Colonel Cobham was to be mortally wounded at the Battle of Peachtree Creek, near Atlanta, Georgia on July 20, 1864. His Divisional Commander, Brigadier General J.W. Geary, recorded in his Official Report of the Atlanta campaign that: "Col. George A. Cobham, a model gentleman and commander, fell mortally wounded. For one year previous to the organization of the Twentieth Corps...he commanded the Second Brigade of my division, and led it with great credit through the battles of Gettysburg, Wauhatchie, Lookout Mountain...." 7
There is no discredit on the part of General Kane in his actions at Gettysburg. He was seriously incapacitated by the effects of previous wounds, captivity, illness, and exhaustion. The weather conditions at Gettysburg were hot and humid, difficult and demanding even for those in perfect health, and combined with his physical circumstances crippled him. He was no coward, this had been well demonstrated on numerous other battlefields, and he remained in harm's way on the field of battle throughout the engagement. However, Kane correctly acted as a professional soldier who recognized that he could not effectively fulfill the responsibilities of his position, and he took the necessary measures to ensure that the soldiers of his brigade were adequately commanded by an officer in full possession of all his physical and mental skills.
I might add that this opinion has been independently verified by Mr. A. Wilson Greene in his essay "'A Step All-Important and Essential to Victory': Henry W. Slocum and the Twelfth Corps on July 1-2, 1863" printed in Kent State University's The Second Day at Gettysburg, Essays on Confederate and Union Leadership . 8
The Second Brigade of Geary's "White Star" Division defended their ground on Culp's Hill with courage, devotion and skill, and none contributed more than their Brigade Commander, Colonel George A. Cobham, Jr. of Warren, Pennsylvania, a man whose role at Gettysburg has been lost to history. I hope that I have been able to, in some small measure, reestablish Colonel Cobham in his rightful command position on the rock strewn slopes of Culp's Hill, Gettysburg, Pennsylvania, on July 2nd and 3rd, 1863.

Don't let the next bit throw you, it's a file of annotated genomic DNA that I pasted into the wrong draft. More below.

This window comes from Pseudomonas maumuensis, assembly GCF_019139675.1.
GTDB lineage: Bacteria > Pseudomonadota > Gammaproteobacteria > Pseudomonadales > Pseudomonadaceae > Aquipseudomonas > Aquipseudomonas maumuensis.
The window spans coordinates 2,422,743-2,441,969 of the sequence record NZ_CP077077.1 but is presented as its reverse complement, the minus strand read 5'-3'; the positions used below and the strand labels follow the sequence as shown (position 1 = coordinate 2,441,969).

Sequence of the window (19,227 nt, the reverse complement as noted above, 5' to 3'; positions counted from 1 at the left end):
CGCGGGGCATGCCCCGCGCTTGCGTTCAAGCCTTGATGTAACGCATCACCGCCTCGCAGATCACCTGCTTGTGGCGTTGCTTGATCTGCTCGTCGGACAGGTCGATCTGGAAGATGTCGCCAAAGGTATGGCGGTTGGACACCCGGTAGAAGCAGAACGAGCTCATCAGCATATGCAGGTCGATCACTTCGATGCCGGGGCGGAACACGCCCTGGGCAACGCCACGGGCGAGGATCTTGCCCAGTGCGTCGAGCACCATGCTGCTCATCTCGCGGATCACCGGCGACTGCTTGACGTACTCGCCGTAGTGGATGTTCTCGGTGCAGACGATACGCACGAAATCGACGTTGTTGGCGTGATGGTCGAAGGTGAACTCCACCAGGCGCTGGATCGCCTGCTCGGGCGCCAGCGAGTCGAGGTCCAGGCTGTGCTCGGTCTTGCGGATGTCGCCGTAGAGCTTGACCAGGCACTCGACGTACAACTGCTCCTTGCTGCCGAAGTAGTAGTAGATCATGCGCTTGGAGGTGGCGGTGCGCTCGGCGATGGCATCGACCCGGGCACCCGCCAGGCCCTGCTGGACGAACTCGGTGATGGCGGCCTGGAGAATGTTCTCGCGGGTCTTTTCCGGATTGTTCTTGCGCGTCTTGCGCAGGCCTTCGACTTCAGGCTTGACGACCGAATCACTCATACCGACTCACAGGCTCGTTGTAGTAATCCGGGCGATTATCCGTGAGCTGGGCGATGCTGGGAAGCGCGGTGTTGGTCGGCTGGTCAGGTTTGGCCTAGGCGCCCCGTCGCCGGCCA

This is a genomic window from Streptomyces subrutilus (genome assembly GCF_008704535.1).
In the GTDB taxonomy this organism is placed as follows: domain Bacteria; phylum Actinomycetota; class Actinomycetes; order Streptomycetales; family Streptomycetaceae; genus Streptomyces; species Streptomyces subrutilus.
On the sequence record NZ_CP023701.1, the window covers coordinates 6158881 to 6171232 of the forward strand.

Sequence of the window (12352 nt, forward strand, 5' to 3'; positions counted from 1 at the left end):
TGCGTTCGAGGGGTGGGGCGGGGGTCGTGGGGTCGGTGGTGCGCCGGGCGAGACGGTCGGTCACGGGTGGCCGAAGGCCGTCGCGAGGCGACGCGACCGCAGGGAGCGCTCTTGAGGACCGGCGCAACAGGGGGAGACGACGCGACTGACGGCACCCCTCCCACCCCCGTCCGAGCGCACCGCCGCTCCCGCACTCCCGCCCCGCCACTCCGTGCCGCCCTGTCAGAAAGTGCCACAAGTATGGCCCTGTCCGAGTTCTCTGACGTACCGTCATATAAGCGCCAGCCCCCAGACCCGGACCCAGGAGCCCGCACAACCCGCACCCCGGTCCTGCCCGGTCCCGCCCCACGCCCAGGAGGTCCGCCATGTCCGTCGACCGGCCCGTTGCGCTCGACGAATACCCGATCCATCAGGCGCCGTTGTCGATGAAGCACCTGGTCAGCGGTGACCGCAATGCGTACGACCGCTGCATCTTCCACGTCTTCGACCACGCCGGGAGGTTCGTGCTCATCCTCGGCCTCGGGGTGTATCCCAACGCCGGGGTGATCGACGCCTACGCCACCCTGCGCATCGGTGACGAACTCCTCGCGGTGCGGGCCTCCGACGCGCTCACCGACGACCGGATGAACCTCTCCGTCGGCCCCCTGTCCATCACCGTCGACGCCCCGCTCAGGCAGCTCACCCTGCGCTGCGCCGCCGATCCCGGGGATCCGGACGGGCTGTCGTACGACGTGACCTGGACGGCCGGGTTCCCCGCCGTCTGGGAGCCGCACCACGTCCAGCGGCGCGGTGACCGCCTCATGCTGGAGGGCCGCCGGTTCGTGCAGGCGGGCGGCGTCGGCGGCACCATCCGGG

2 Colonel George A. Cobham, Jr., letters 1862-1864, Warren County Historical Society, Warren, Pennsylvania.
3 Official Records of the War of the Rebellion, Series 1, Volume 27, Part 1, Report No. 302, pages 846 to 848.
4 O.R., Volume 27, Part 1, Report No. 303. pages 848 to 851.
5 O.R., Volume 27, Part 1, Report No. 306, pages 854 to 855.
6 John Richards Boyle, Soldiers True, The Story of the 111th Pennsylvania Veteran Volunteer Infantry, 1861-1865 (Cincinnati, Ohio: Jennings & Pye, 1903 and New York: Eaton & Mains, 1903), pages 123, 125,126,and 128.
7O.R., Volume 38, Part 2, Report No. 204, page 141.
8 A. Wilson Greene, "'A Step All-Important and Essential to Victory': Henry W. Slocum and the Twelfth Corps on July 1-2, 1863" printed in Gary W. Gallagher, Editor, The Second Day at Gettysburg, Essays on Confederate and Union Leadership (Kent, Ohio: Kent State University Press, 1993), pages 93, 101, 102, 109, 131, and 134.